There will always be an “it” plant: A plant that everyone is talking about on the internet. One that people are desperate to get their hands on, and the price skyrockets. And a lot of time these “it” plants can be kind of hard to take care of, which means that they can often be a waste of the money and time it took to find and buy them.
It’s never fun when you get a new trendy plant that you’ve been dying for, only to have it die on you. But thankfully, the plant community is always willing to help out and share some trendy plants that are actually easy to care for.
1. Global Green Pothos
We all know that pothos are at the top for some of the easiest houseplants. “They don't require a lot of light but appreciate it if you put them in a sunny window, water when partly dry (some varieties will even tell you when they are ready to be water by wilting), and they come in so many different types," says Britt Parrish, the plant enthusiast behind @BotanicallyBe. "One of the newest varieties out is the 'Global Green', which has light and dark green variegation which makes it so stunning and unique.”
Pothos are the kind of plants that will reward you for minimal care. In the right conditions, they grow, and grow, and grow, shooting out lots of beautiful vines. Hang your pothos in a window with bright, indirect light and it will love you forever.
2. Philodendron Micans
“Micans are so beautiful with their dark velvety leaves. The leaves can range in colors from orange, to red, to an almost blackish-green color,” says Parrish. They are another plant that doesn’t need a lot when it comes to caring for them.
“They love a bright sunny window (but not direct sun as you don’t want to scorch the leaves) and watering thoroughly and then letting it dry out partly in between waterings,” explains Parrish. These are also plants that can hang or trail making them a beautiful addition to any room in your home.
3. Pilea Peperomioides
“Pilea have been everywhere the past couple of years and are the perfect low maintenance plants for forgetful waterers,” says Kaitlin Panay, the plant parent behind subscription boxes from @roominbloomnyc. “They grow super quickly and love lots of bright light, but only need to be watered once they've dried out completely."
These are really fun plants to care for and they have an excellent history. Often referred to as the pass-it-on plant. "They also love to self propagate and pop out tons of little pups, making them one of the easiest plants to multiply,” explains Panay.
4. Silver Dollar Vine (Xerosicyos danguyi)
“With its charming coin-shaped foliage, interesting urge to climb, and next-to-nothing care requirements, this unique plant, commonly known as silver dollar vine, is one of our favorites,” says Taylor Daniels, the marketing and brand project manager behind Mulhall’s Garden Center. “Its unusual scientific name comes from the Greek xeros meaning 'dry' and sicyos meaning 'cucumber.' So, although it’s related to our familiar garden cukes, it leads a succulent-style life and requires a lot less water—like, hardly any,” notes Daniels.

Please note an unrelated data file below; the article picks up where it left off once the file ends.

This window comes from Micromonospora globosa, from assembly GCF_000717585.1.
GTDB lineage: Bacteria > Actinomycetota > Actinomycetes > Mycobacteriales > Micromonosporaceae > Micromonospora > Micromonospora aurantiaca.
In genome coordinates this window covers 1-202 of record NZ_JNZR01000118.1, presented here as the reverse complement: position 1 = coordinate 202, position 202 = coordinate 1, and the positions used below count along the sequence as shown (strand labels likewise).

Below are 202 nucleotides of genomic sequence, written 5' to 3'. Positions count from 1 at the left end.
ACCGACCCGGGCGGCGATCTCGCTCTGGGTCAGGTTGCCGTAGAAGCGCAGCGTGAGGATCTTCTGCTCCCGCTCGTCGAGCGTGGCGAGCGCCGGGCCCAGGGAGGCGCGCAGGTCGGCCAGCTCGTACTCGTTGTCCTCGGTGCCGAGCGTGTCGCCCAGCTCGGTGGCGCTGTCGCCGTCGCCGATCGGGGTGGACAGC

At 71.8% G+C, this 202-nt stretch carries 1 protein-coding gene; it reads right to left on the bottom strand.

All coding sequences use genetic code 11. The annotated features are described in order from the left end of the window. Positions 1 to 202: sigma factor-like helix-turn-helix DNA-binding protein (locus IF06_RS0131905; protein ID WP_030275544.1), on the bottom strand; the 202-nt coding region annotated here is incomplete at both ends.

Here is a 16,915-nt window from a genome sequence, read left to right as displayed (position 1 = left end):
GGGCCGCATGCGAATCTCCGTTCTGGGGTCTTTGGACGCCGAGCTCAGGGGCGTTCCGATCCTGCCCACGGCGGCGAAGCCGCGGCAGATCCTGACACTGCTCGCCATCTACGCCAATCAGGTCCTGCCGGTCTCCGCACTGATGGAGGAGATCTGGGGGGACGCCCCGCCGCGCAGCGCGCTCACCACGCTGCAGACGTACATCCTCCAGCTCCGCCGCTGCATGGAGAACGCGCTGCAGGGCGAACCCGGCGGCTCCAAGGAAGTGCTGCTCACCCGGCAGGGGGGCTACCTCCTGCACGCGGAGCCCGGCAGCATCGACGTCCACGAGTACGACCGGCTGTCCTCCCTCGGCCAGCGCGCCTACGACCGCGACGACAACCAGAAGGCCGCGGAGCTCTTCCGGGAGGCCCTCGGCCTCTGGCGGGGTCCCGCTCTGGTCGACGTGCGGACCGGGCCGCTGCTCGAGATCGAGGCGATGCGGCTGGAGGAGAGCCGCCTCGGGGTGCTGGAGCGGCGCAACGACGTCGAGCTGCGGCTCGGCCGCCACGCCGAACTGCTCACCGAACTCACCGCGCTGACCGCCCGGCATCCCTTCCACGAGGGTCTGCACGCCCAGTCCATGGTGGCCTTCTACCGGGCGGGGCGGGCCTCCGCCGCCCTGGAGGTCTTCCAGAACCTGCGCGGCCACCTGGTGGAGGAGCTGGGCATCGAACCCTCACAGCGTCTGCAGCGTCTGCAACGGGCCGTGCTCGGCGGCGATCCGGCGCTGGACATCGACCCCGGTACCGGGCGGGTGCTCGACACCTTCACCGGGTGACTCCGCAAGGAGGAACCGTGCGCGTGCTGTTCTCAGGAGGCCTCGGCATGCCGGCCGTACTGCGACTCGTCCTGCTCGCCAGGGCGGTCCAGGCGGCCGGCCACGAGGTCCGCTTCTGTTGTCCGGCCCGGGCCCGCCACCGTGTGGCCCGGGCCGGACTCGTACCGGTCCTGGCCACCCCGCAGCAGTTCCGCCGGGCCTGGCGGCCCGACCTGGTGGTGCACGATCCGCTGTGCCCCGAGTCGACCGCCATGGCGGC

The great thing about these plants is that they’re super low-maintenance. “To give your silver dollar vine the best life, choose a good, well-draining soil mix formulated for succulents. Let the soil go completely dry, then give it a thorough watering. As for light, X. danguyi prefers lots of bright light—even some direct sun—so a location near a south- or west-facing window is best,” says Daniels.
5. Rhaphidophora decursiva
“If you’re familiar with Rhaphidophora tetrasperma, sometimes called the 'mini monstera,' let us introduce you to its larger cousin R. decursiva. We love this bold aroid with its almost glossy dark green foliage and unique fenestrations,” says Daniels. The mini monstera is a fan favorite because it trails beautifully. We see a lot of people draping their plant over doorways, using command hooks to hold them up.
This plant is just as easy to care for as its cousin. “As long as you give this beauty bright indirect light, allow the top two inches of soil to dry between waterings, and give it something to climb—like a moss pole—the decursiva will repay you with huge, stunning leaves. As in three-foot-long kind of leaves,” notes Daniels.
“Once you understand Alocsia’s love language, they're so easy to care for and will reward you with beautiful yet striking leaves,” says Myeshia Carter, a plant blogger you can find at @steeze365daily. Alocasia are gorgeous plants and come in a variety of colors, shapes, and textures. They’re not too hard to take care of once you get the hang of them.
"Give Alocasias a chunky mix consisting of coco coir/coco husks, worm castings, compost, pumice or perlite, horticultural charcoal, and optional orchid bark if you don't use coco husk. Put it in a spot that gets bright indirect sunlight, and don't allow the mix to dry out completely,” says Carter. Generally you’ll need to water these plants once the top inch of soil is dry. “As long as the humidity in your space is above 50%, then these babies will thrive. They also love LECA [lightweight expanded clay aggregate], so if you want to take the easier route to grow them, then use LECA,” says Carter.